The concept consisted of Anne Robinson inviting a wide variety of people to sing a special song they knew by heart for what felt like two minutes. These recording were done in person with Anne Robinson either in a studio, or per distance from among other places the Faeroe Islands. In this audio paper, what we hear is a polyphony of the various voices played simultaneously. To fit into the exact length of two minutes, the voices are either stretched out or compressed to fit the time schedule. Later, in the theoretical framing of the paper, Robinson read her reflections and statements, concerning her exploration of time, and how the experiments with time changes the linear and functional conception of time that is associated with a capitalist mode of production. (Robinson 2016: time 8.40 - 9,34)

This resistance to the predominant mode of production can also be seen in how the paper uses oral history as a technique to open up towards experienced and remembered time. A fictitious space in which many layers and sensations are intertwined. The songs and voices recorded thus tell stories of family and friendship, of remembrance of time passed into time futures. And how distant memories can be brought to the presence through the tonality of the voice, its pitch and affective sensation. In this sense, Robinsons theoretical readings (which undergoes various manipulations throughout the paper) and the voice recordings with its various time manipulations become part of the argument.

In the air with the greatest of ease illustrates multifocality and the role of technology as stated in the manifesto in ad 6-7 (Groth and Samson 2016). In the paper, we find that various protagonists are present, not only the voice act, so does the singing and the various shift in tonality and pitch that the voice undergoes while being manipulated. For instance, the tonality, dialect and materiality of the singing voice in Phonogenie holds the capacity to affect the listener and invoke her own childhood memories.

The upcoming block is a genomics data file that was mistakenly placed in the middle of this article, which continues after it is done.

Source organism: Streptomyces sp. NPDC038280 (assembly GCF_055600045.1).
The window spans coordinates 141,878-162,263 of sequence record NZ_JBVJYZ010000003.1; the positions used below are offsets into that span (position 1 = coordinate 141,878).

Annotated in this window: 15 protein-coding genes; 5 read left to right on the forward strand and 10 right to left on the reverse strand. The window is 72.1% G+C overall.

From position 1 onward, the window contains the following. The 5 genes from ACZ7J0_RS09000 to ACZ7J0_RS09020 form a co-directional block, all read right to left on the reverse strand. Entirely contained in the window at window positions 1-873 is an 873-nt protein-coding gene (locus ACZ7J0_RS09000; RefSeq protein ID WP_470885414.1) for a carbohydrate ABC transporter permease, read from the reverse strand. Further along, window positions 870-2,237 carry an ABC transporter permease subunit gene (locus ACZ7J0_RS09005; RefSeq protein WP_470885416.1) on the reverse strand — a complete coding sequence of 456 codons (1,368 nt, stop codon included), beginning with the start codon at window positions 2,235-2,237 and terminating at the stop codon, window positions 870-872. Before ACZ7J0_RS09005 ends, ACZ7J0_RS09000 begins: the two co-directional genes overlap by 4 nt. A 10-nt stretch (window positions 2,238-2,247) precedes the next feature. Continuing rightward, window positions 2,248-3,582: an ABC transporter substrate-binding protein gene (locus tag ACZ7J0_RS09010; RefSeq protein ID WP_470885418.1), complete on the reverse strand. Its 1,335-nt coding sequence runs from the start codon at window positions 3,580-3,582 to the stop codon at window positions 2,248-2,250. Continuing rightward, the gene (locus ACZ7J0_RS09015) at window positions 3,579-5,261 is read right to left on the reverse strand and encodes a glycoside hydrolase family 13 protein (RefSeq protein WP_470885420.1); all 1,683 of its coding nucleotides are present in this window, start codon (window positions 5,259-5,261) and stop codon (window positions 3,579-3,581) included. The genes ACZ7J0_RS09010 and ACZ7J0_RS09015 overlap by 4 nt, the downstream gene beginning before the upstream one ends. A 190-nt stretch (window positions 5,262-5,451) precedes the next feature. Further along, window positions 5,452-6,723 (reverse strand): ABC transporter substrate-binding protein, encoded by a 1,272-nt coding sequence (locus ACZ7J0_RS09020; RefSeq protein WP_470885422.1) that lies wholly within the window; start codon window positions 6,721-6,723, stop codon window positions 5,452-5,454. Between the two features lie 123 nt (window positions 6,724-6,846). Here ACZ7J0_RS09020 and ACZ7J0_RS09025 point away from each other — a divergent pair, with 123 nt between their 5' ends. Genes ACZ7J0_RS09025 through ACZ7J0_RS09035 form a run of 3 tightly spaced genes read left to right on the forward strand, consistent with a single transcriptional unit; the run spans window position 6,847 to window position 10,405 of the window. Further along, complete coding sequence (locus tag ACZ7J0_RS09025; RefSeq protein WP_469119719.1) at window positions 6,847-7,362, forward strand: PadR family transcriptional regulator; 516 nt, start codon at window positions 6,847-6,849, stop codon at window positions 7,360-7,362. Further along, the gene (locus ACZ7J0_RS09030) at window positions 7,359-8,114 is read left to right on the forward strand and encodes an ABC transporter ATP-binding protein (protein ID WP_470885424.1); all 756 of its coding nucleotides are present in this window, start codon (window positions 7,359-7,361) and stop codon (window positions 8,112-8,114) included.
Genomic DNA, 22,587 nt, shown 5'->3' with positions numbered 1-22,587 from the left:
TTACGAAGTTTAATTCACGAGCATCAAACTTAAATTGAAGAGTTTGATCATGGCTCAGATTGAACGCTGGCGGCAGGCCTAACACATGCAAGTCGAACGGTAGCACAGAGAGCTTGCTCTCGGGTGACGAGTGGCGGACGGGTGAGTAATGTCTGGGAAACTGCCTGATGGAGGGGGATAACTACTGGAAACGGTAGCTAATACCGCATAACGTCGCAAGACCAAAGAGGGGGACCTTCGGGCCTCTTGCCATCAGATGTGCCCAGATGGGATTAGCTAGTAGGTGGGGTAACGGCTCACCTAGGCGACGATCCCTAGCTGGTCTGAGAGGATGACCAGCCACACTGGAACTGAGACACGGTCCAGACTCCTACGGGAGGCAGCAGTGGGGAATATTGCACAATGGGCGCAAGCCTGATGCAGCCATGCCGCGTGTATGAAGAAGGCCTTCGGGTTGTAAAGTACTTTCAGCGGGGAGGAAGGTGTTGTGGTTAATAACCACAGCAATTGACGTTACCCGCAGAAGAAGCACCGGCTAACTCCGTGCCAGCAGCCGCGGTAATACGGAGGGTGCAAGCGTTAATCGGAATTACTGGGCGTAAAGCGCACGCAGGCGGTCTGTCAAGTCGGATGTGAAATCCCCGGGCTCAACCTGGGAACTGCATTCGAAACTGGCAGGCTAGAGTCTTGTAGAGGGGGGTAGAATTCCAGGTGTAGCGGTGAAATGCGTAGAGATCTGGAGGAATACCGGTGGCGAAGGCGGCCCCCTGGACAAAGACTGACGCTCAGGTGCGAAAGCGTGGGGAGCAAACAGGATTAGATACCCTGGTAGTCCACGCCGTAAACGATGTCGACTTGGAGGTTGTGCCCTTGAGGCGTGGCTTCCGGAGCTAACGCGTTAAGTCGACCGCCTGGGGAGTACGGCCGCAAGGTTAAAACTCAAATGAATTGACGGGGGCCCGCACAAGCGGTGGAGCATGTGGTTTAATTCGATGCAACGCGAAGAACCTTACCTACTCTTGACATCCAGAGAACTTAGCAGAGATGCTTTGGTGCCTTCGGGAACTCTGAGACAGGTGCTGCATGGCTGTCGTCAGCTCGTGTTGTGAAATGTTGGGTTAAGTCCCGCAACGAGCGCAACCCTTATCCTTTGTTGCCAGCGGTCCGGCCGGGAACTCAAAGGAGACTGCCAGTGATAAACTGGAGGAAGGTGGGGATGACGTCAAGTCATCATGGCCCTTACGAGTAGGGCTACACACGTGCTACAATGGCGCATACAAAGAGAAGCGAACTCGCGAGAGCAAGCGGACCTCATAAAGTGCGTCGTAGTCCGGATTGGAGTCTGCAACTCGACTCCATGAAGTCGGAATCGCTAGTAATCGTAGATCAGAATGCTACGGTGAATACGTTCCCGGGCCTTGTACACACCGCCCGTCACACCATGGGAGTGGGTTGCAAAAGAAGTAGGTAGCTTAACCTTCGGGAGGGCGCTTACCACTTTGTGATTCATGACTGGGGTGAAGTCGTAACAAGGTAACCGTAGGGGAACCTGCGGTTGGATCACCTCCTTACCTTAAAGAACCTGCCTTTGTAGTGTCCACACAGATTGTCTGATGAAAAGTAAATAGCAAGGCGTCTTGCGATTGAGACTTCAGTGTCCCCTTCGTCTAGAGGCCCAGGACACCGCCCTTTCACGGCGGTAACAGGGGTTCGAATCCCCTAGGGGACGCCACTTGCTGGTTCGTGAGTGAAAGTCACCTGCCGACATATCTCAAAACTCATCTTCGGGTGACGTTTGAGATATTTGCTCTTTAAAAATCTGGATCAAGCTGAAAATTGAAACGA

The editing and manipulation together with both the dialect and the tonality almost suspends any clear subjective or individual voice as multiple voices and times co-exists. This is interestingly also the case when the author states her the artistic statement, but also towards the end, when she runs through the theoretical statements. Here the singing is still present in the background of her voice as a weaving of sounds. In this sense, technology and mediation plays an important role in the audio paper. It is not only the discursive language that speaks, technology performs in and between the semantics of the language. Technology and various forms of mediation become a carrier of aesthetics, it stresses semiotic aspects of the speaking (e.g. when speaking of tempos, the tempo of the speaking is changed), and it helps to create a fictional space that is for instance present in the various reverberations of Robinson’s voice.

To bring this into a broader framework, semantics and semiotics are performed in and through technology, and in this case advanced technologies as the production is made over time, in different places and in a complex process of creation. Not only multiple voices but also multiple recording devices, people and places (skype-recordings from the Faroe Islands, private person’s own recordings, recorded sounds on Amager, Robinson’s own voice) come into play. To quote the manifesto, “In the case of the audio paper, this frame of understanding underlines the awareness that recording equipment, filtering, mixing, mastering and conversions are not neutral processes and tools. They are in themselves expressions of various actors and aesthetic means.”

Ex 2 Affect and sensations

The audio paper Hearing on the verge by Nicole de Brabandere and Graham Flett explores the sensory aspects of listening while in motion. In this audio paper we hear the bodily movement through and in alignment with various spatial coordinates. Through the bodily movements of the two narrators, one male and one female, various sensations and affective relations to the landscape of Amager are performed. As walking along and climbing stairs, we experience an exploration of sites on Amager on both a horizontal and a vertical axis (9:26- 11:07). The movements are accompanied by a mesmerizing, rhythmic voice depicting the geographical coordinates.